As most of you surely know, Google's Nexus lineup spans across handsets as well as tablets. All of those are created in close collaboration the online giant's partners and tend to offer the cleanest Android experience in the realm, just like Google intends it to be.
However, every now and then Google also puts out products that it develops in house from beginning to end. The latest such addition comes in the shape of the Android 6.0 Marshmallow-powered Google Pixel C. Like the name suggest, this new devices comes from the very same team behind the Chromebook Pixel, so we can only expect it to be a benchmark for how far technological advancements have come.
The Google Pixel is a tablet and from the looks of it, one of the most powerful of its kind to date. As far as we currently know, it is equipped with a 10.2-inch display with a resolution of 2560 x 1800 pixes and a density of 308ppi. It has powerful internals - Nvidia's Tegra X1 chipset with a quad-core CPU and Maxwell GPU, paired with 3GB of RAM.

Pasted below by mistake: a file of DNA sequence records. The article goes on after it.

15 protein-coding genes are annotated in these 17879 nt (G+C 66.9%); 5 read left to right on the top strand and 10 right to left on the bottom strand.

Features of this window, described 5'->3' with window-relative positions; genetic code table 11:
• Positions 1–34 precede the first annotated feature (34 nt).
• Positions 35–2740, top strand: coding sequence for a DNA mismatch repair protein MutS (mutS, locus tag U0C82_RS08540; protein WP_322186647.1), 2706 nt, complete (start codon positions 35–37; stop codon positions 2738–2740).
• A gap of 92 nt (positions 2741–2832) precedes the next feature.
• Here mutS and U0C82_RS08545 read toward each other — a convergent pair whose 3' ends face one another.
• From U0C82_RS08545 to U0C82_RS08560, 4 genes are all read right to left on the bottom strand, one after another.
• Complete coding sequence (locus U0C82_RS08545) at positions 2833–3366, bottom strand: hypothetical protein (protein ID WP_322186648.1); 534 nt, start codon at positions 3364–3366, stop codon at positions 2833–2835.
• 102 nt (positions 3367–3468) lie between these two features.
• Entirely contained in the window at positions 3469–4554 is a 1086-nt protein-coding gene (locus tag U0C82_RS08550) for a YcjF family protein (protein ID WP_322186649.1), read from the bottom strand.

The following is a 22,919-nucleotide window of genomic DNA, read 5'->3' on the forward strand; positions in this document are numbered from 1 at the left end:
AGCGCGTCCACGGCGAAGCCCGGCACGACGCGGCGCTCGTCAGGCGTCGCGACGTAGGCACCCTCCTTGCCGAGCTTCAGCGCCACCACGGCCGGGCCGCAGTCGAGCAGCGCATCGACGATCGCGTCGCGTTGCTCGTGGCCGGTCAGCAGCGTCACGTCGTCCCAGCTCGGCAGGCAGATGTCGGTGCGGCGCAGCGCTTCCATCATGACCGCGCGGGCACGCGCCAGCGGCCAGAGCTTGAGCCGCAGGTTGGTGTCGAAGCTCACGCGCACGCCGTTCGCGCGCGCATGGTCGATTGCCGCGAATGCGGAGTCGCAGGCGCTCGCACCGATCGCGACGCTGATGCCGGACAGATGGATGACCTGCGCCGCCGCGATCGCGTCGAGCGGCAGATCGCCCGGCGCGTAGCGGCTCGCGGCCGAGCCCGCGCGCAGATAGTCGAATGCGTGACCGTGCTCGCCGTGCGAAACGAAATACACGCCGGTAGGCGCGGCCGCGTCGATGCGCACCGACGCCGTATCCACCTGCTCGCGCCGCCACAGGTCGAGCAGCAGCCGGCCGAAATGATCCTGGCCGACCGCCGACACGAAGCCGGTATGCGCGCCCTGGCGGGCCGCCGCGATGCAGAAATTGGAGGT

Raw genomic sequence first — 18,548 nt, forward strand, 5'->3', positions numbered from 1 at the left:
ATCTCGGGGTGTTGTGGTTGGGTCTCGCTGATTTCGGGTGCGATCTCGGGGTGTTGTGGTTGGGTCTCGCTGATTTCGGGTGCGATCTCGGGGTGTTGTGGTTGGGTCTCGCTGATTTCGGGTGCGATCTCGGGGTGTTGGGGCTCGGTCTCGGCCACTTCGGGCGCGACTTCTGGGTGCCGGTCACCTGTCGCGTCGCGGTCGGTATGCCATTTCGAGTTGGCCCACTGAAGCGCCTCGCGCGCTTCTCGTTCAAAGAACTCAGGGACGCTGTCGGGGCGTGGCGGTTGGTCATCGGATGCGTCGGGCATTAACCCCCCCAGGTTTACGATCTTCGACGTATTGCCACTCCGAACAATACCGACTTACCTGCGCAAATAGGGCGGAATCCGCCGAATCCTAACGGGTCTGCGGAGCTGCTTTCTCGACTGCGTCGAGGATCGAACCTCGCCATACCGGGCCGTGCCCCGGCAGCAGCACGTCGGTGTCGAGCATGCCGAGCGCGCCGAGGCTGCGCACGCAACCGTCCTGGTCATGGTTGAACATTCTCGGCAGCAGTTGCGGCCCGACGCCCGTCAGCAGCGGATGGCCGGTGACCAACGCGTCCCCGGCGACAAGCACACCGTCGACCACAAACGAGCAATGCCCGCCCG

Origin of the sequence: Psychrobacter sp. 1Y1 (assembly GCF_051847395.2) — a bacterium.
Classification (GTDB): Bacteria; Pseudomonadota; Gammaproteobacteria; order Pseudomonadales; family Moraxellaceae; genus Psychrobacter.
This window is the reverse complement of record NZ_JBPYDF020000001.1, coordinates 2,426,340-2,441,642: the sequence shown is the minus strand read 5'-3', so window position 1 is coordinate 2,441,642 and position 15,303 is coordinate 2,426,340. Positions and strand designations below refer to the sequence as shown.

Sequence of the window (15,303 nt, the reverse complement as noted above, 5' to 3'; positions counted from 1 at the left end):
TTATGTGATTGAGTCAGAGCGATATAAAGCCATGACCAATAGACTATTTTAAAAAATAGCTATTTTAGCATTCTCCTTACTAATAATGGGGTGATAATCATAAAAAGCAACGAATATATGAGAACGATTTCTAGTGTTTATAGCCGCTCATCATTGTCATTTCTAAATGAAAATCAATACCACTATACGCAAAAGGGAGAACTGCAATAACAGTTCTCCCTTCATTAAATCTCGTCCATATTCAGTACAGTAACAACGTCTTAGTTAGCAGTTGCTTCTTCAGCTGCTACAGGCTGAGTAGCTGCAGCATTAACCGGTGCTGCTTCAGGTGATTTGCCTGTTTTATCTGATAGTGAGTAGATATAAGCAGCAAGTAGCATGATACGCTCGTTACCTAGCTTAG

A USB Type-C port will be in too, as in fact it plays a central role in Google's future plans for unifying and standardizing both charging and IO.
The Pixel C is geared towards advanced productivity on the go, which is why it launches along with a dully adjustable keyboard combined with a stand. It attaches to the tablet seamlessly and also charges wirelessly when you fold the Pixel C over it, so you don't have to worry about juicing up one more device. To be even more convenient, it is designed to simply fold and attach to the back of the tablet – always there for your convenience.
The Pixel C asking price is $499 for a 32GB model and $599 for the 64GB one. Sadly, that doesn’t get you the keyboard. It is sold separately for an additional $149.
Availability and release dates are yet to be detailed, but Google promises the Pixel C will be on sale in time for the holidays.
Those who are comparing this to Surface do not understand. This is a powerful TABLET! The keyboard is just a bonus IF you want it. This device meets my needs as a powerful tablet to be used only for games and media consumption on the sofa or in bed. ...
That might have been an issue when transistor counts were in the millions (or hundred of thousands), but nowadays, with billions of transistors available, many of those used for dedicated chores (DSP for audio, video and modem, GPUs, crypto) it has b...
RISC architecture will always be more energy efficient than x86